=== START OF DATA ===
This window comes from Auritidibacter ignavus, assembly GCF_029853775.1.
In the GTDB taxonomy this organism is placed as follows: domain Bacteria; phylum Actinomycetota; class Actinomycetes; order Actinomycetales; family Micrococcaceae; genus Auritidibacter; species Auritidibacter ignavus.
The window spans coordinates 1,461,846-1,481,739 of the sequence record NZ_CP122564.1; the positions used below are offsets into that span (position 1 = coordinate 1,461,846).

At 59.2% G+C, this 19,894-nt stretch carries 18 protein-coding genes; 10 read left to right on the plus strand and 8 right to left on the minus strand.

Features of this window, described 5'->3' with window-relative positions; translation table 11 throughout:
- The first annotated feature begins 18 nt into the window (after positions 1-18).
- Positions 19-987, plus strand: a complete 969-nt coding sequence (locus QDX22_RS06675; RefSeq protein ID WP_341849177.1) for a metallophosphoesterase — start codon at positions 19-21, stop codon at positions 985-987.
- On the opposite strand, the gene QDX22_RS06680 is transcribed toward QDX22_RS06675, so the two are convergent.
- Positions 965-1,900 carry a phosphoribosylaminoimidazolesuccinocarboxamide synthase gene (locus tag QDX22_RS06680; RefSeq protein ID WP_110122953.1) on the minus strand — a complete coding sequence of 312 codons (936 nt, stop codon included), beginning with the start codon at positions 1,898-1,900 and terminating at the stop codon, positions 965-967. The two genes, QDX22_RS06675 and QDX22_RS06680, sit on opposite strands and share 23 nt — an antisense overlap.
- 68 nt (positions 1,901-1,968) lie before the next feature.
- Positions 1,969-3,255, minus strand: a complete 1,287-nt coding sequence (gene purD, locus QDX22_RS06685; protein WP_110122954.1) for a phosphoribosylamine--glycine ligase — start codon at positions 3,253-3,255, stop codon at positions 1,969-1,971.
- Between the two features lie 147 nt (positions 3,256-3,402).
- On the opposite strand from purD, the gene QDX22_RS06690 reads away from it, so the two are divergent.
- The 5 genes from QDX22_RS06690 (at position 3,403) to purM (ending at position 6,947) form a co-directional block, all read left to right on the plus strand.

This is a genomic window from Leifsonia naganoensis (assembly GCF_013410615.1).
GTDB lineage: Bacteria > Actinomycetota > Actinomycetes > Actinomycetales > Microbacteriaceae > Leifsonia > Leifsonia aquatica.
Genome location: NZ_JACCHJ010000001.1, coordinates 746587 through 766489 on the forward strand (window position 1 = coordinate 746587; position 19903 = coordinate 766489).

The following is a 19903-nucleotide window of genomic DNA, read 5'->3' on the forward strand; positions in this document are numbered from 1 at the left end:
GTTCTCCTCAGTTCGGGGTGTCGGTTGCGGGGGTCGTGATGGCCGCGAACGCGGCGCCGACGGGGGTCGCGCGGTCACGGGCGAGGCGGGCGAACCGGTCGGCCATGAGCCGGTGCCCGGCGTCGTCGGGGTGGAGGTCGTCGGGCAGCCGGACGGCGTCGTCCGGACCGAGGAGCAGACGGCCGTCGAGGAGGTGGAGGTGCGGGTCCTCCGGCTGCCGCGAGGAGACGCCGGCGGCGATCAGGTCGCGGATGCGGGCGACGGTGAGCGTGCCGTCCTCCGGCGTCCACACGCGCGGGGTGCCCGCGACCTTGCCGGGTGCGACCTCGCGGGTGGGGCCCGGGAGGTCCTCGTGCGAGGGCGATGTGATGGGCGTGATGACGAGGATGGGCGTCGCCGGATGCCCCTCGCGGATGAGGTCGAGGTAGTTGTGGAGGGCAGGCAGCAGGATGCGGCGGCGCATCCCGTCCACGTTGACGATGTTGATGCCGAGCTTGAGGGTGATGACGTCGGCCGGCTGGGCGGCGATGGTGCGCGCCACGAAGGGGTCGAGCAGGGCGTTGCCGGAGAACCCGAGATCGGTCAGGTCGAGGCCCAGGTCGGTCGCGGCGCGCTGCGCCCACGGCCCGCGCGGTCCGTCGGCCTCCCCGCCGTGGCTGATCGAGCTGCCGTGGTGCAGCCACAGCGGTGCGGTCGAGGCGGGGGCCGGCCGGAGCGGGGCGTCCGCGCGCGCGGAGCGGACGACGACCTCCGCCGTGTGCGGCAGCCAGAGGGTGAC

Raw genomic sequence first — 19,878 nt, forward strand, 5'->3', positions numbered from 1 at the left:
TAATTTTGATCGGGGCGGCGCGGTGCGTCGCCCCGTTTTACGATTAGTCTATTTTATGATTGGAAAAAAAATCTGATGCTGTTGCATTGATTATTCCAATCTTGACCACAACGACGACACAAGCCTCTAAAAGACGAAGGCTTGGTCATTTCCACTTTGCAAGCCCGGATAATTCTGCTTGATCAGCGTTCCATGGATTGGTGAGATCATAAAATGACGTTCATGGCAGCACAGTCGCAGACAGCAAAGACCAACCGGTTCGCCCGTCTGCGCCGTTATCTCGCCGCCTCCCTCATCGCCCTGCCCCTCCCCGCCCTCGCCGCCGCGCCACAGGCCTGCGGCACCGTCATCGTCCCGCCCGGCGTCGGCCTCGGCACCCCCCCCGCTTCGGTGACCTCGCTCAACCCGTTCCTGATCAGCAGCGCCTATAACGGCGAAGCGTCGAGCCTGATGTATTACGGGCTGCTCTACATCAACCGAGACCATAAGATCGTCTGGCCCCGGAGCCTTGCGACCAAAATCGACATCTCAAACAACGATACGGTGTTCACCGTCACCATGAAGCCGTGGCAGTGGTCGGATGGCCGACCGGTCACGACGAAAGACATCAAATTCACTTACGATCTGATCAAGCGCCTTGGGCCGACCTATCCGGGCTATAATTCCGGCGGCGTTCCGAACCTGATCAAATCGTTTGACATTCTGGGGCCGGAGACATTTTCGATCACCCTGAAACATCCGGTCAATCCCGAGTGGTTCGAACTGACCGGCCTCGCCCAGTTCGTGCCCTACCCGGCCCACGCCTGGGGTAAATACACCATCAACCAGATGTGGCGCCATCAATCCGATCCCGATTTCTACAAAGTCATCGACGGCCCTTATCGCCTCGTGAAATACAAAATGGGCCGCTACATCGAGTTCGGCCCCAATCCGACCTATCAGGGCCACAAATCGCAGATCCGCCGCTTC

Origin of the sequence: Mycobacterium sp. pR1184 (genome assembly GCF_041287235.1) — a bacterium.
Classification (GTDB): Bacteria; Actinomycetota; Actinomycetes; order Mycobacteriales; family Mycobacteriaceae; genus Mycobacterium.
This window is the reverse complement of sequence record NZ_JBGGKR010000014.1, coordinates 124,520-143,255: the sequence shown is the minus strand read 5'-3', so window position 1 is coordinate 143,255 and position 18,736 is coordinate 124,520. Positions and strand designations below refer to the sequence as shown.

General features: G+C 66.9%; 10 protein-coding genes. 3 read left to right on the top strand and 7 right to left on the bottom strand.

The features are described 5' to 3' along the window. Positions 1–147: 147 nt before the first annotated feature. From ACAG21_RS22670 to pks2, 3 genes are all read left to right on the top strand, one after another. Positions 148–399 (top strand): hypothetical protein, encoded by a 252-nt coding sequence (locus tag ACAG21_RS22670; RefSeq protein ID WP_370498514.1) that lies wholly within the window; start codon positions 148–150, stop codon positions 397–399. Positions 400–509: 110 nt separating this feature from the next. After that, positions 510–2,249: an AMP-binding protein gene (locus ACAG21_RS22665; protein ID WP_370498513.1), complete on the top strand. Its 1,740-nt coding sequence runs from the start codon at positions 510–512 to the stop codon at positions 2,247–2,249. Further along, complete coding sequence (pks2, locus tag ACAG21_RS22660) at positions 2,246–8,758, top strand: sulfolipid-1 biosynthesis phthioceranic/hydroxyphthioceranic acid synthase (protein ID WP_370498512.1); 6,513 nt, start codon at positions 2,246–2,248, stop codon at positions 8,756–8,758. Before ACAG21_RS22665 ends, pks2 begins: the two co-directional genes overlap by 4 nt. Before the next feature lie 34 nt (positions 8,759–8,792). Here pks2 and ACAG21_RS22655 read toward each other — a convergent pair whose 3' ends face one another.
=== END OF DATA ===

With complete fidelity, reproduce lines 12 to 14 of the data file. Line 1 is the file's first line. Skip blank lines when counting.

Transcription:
- Between the two features lie 147 nt (positions 3,256-3,402).
- On the opposite strand from purD, the gene QDX22_RS06690 reads away from it, so the two are divergent.
- The 5 genes from QDX22_RS06690 (at position 3,403) to purM (ending at position 6,947) form a co-directional block, all read left to right on the plus strand.